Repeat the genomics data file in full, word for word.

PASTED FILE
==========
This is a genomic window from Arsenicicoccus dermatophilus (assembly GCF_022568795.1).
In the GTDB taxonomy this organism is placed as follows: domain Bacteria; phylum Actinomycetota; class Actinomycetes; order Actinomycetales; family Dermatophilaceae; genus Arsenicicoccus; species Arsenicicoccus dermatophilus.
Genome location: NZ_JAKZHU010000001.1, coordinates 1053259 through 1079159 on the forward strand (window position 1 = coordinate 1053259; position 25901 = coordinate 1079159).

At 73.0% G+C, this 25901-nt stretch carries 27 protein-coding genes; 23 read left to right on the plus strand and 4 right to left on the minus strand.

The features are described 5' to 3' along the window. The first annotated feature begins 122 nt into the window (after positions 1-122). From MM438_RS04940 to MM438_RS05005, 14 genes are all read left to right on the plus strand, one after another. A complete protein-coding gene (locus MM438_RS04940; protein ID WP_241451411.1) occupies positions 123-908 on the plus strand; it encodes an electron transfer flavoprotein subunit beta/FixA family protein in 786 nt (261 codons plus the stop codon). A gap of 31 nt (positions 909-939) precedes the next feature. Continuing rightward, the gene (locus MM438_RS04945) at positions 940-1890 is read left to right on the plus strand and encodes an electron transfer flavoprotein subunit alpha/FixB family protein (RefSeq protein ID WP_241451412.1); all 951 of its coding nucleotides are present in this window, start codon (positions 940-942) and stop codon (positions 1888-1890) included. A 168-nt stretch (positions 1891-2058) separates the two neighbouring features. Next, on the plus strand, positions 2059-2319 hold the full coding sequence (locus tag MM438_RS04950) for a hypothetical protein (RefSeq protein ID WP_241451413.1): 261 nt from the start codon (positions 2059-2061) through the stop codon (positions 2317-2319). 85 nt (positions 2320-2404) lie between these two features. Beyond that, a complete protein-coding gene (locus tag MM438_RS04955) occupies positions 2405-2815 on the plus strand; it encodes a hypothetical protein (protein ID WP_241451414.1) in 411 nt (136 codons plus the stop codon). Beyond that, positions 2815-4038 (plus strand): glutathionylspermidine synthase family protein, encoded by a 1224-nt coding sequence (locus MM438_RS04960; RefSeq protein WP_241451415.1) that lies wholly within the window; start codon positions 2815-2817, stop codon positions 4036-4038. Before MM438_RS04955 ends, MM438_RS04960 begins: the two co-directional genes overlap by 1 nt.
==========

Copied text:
This is a genomic window from Arsenicicoccus dermatophilus (assembly GCF_022568795.1).
In the GTDB taxonomy this organism is placed as follows: domain Bacteria; phylum Actinomycetota; class Actinomycetes; order Actinomycetales; family Dermatophilaceae; genus Arsenicicoccus; species Arsenicicoccus dermatophilus.
Genome location: NZ_JAKZHU010000001.1, coordinates 1053259 through 1079159 on the forward strand (window position 1 = coordinate 1053259; position 25901 = coordinate 1079159).

At 73.0% G+C, this 25901-nt stretch carries 27 protein-coding genes; 23 read left to right on the plus strand and 4 right to left on the minus strand.

The features are described 5' to 3' along the window. The first annotated feature begins 122 nt into the window (after positions 1-122). From MM438_RS04940 to MM438_RS05005, 14 genes are all read left to right on the plus strand, one after another. A complete protein-coding gene (locus MM438_RS04940; protein ID WP_241451411.1) occupies positions 123-908 on the plus strand; it encodes an electron transfer flavoprotein subunit beta/FixA family protein in 786 nt (261 codons plus the stop codon). A gap of 31 nt (positions 909-939) precedes the next feature. Continuing rightward, the gene (locus MM438_RS04945) at positions 940-1890 is read left to right on the plus strand and encodes an electron transfer flavoprotein subunit alpha/FixB family protein (RefSeq protein ID WP_241451412.1); all 951 of its coding nucleotides are present in this window, start codon (positions 940-942) and stop codon (positions 1888-1890) included. A 168-nt stretch (positions 1891-2058) separates the two neighbouring features. Next, on the plus strand, positions 2059-2319 hold the full coding sequence (locus tag MM438_RS04950) for a hypothetical protein (RefSeq protein ID WP_241451413.1): 261 nt from the start codon (positions 2059-2061) through the stop codon (positions 2317-2319). 85 nt (positions 2320-2404) lie between these two features. Beyond that, a complete protein-coding gene (locus tag MM438_RS04955) occupies positions 2405-2815 on the plus strand; it encodes a hypothetical protein (protein ID WP_241451414.1) in 411 nt (136 codons plus the stop codon). Beyond that, positions 2815-4038 (plus strand): glutathionylspermidine synthase family protein, encoded by a 1224-nt coding sequence (locus MM438_RS04960; RefSeq protein WP_241451415.1) that lies wholly within the window; start codon positions 2815-2817, stop codon positions 4036-4038. Before MM438_RS04955 ends, MM438_RS04960 begins: the two co-directional genes overlap by 1 nt.